Zinc and Lead Mining

Zinc and Lead Mineral Processing

Zinc and Lead Mineral Processing


Lead and zinc ore are common symbiotic associated minerals, they often appear at the same time. Lead-zinc Ore is the main ore for refining lead and zinc metal. It is the main technical process to refine lead first and then zinc in the lead-zinc ore beneficiation.

Zinc and Lead Mineral Processing Flow:
Generally Zinc and Lead Mineral Processing adopts one closed-circuit three process crushing, two closed-circuits two process grinding, one rough crushing three fine grinding three scavenging lead flotation process,one rough crushing three fine grinding three scavenging zinc flotation process.

The detailed process is as follows: the raw material is send to the rough crusher by the vibrating feeder, then to the fine crusher. After that, the raw material comes to screen, at this process, the material on the screen(big granules) will go back to the fine crusher for a second crushing. And the material below the screen is acceptable product which can be transferred to the fine ore bin. Under the bin there should be a feeder, the fine ore is send to the first stage ball mill by the belt conveyor, further to the second stage ball mill. Then the material comes to the first stage hydrocyclones. The setting material in the hydrocyclones goes back to the second stage mill for a further grinding. The material in the first hydrocyclone overflows to the second stage hydrocyclone. The setting material in the second stage hydrocyclone goes back to the third stage mill for a further grinding. Then material in the third stage mill is sent again to the second stage hydrocyclone and overflows to two agitators. After adding chemicals to the agitators, it comes to the one rough crushing three fine grinding three scavenging lead flotation process. At this time, the tailing and scavenger concentrate failings go back to the former stage. The lead concentrate is separated out in the third beneficiation process, and is sent to the setting pond. The tailings of lead flotation come to the agitators. By adding chemicals again to the agitators, it comes to another process of zinc flotation. At this time, the tailings and scavenger concentrate tailings go back to the former stage. The zinc concentrate is separated out in the third beneficiation process, and is sent to the setting pond. Tailing of zinc flotation is the final tailing which is sent to the tailing yard after concentration. The water from concentration and filteration can be reused.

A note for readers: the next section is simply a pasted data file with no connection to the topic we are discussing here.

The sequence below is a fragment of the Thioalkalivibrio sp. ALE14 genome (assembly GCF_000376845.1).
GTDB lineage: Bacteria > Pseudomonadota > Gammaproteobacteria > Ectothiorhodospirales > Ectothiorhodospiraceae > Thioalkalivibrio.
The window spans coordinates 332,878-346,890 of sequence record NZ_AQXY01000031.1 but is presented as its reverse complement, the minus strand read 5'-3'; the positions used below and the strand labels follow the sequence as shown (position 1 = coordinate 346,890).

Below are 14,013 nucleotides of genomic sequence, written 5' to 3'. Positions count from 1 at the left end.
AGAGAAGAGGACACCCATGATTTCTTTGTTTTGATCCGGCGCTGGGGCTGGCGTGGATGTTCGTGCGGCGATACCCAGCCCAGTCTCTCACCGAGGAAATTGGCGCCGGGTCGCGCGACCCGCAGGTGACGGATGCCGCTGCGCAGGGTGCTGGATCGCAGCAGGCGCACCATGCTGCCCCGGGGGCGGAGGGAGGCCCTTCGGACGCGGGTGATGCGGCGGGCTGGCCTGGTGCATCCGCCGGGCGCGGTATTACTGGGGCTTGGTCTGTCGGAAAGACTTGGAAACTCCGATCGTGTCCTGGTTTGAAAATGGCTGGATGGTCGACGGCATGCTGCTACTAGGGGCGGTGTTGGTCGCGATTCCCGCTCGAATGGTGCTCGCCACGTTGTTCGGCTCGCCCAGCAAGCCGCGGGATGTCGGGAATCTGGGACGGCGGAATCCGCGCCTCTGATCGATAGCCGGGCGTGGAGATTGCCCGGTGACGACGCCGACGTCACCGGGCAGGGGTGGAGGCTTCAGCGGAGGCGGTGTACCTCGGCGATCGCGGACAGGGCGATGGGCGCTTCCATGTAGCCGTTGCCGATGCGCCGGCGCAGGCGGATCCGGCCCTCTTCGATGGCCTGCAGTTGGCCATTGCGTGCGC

Zinc and Lead Mineral process and concentrates by Flotation separation and recovery from ores containing galena (PbS) and sphalerite (ZnS) is well established and generally achieved quite effectively. Silver often provides highly significant economic value, if not the greatest value, with the silver most often associated with the galena mineralization which is fortuitous since smelters pay more for silver in lead vs. zinc concentrates. The non-values include iron sulphides such as pyrite and pyrrhotite that, while are often floatable, can be controlled. Siderite, an iron carbonate mineral, is often also associated in at least some minor quantity.

Marmatite ((Zn,Fe)S) is an iron-rich sphalerite which consequently results in lower zinc concentrate grades. Marmatite concentrates have a lower zinc level due to dilution from the iron minerals.